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Fears of menthol ban cost BAT a mint

15 November 2018

Do you smoke? This is flavored cigarettes?

An Altria spokesman said Monday it was premature to comment absent an FDA announcement.

British American Tobacco shares were down almost 3 percent at $36.95 at the time of publication Tuesday, while Altria was down 1.4 percent at $60.34 and Imperial Tobacco was down 1.89 percent at $33.96.

British American Tobacco and Imperial Brands saw £7bn wiped from their stock market value as USA regulators prepare to crack down on the sale of flavoured e-cigarettes and menthol cigarettes. Menthol products sold in the US account for about a quarter of the company's earnings.

Menthol cigarettes account for about a quarter of BAT's U.S. cigarette sales, making it a bigger casualty of the potential ban than its competitors Altria and Imperial Brands.

The Wall Street Journal followed up with its own report Friday that said the FDA could propose a ban on menthol cigarettes.

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The FDA says research shows menthol-flavored cigarettes may be harder to quit than their regular counterparts, in part because the additives reduce the harshness and irritation of smoking. The FDA may impose limits on the sale of most e-cigarette products in the USA, the Washington Post reported last week. It's unclear how long it would take for such a plan to take effect and tobacco companies could drag out the process by challenging a ban.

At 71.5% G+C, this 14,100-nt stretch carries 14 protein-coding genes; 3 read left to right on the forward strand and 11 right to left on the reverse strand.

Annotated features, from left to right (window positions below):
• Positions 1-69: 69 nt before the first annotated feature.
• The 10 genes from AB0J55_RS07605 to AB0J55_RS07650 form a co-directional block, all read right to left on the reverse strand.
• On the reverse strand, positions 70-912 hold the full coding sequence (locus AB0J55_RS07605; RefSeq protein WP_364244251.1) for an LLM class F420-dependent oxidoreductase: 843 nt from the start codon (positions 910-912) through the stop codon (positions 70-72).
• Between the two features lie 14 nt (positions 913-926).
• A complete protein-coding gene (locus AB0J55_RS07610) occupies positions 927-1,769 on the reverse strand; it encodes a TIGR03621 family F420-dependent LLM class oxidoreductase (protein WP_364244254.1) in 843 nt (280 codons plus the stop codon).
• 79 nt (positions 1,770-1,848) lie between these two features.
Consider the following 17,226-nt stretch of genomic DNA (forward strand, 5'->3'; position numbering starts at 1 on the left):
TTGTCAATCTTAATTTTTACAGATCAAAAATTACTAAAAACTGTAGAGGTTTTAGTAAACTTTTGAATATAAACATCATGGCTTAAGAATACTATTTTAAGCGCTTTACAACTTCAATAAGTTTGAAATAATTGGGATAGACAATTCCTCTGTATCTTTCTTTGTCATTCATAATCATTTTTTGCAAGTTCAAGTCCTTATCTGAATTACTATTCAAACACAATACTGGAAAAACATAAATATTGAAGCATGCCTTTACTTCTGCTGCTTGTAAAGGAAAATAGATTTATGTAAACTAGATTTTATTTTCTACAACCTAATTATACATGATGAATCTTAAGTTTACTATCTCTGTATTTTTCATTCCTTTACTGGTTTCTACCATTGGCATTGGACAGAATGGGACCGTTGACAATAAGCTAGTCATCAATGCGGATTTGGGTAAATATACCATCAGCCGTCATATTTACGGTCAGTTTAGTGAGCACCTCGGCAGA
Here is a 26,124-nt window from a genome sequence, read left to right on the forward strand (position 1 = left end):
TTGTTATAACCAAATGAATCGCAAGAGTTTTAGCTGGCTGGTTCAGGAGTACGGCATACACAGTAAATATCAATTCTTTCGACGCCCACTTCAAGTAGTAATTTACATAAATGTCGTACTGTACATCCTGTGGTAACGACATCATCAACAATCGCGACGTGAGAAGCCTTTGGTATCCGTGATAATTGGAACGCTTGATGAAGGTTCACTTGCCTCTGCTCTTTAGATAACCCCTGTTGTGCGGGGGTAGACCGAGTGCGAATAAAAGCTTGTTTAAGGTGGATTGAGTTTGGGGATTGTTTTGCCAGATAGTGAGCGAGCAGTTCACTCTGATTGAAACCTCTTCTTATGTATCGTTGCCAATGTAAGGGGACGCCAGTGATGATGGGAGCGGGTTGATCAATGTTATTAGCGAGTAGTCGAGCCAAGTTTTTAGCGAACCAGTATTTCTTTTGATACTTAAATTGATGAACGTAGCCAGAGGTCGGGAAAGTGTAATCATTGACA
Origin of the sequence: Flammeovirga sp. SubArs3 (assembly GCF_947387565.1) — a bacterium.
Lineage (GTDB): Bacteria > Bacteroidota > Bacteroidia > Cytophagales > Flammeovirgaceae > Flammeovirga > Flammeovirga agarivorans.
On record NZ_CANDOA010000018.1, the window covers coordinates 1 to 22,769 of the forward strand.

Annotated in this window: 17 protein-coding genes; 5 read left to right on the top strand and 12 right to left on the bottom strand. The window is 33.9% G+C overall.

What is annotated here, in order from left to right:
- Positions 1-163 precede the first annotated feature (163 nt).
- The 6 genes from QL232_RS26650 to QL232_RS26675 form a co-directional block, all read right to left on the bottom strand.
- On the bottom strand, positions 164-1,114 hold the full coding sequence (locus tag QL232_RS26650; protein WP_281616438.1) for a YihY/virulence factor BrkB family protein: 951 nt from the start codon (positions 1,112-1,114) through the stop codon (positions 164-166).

British American Tobacco fell 9% to £30.15 while Imperial Brands declined 3.8% to £36.44 on the speculation. The proportion is about 20 percent for Altria, according to the firm.

The proposal is part of the FDA's renewed crackdown on nicotine products, including e-cigarettes, the New York Times reported. The Winston maker gets about 15% of earnings from menthol brands such as Kool and Salem in the United States, according to Jefferies. Tobacco companies won an exception for menthol, the most popular flavoured cigarette and the one preferred by black smokers, when a federal law banned other flavours in 2009.

BAT shares have dropped 40 percent this year, the biggest drop in at least two decades.

But it is thought the menthol ban could take up to two years to come into force, with a year for the rules to be finalised and another year for the ban to be enforced in the marketplace.

Fears of menthol ban cost BAT a mint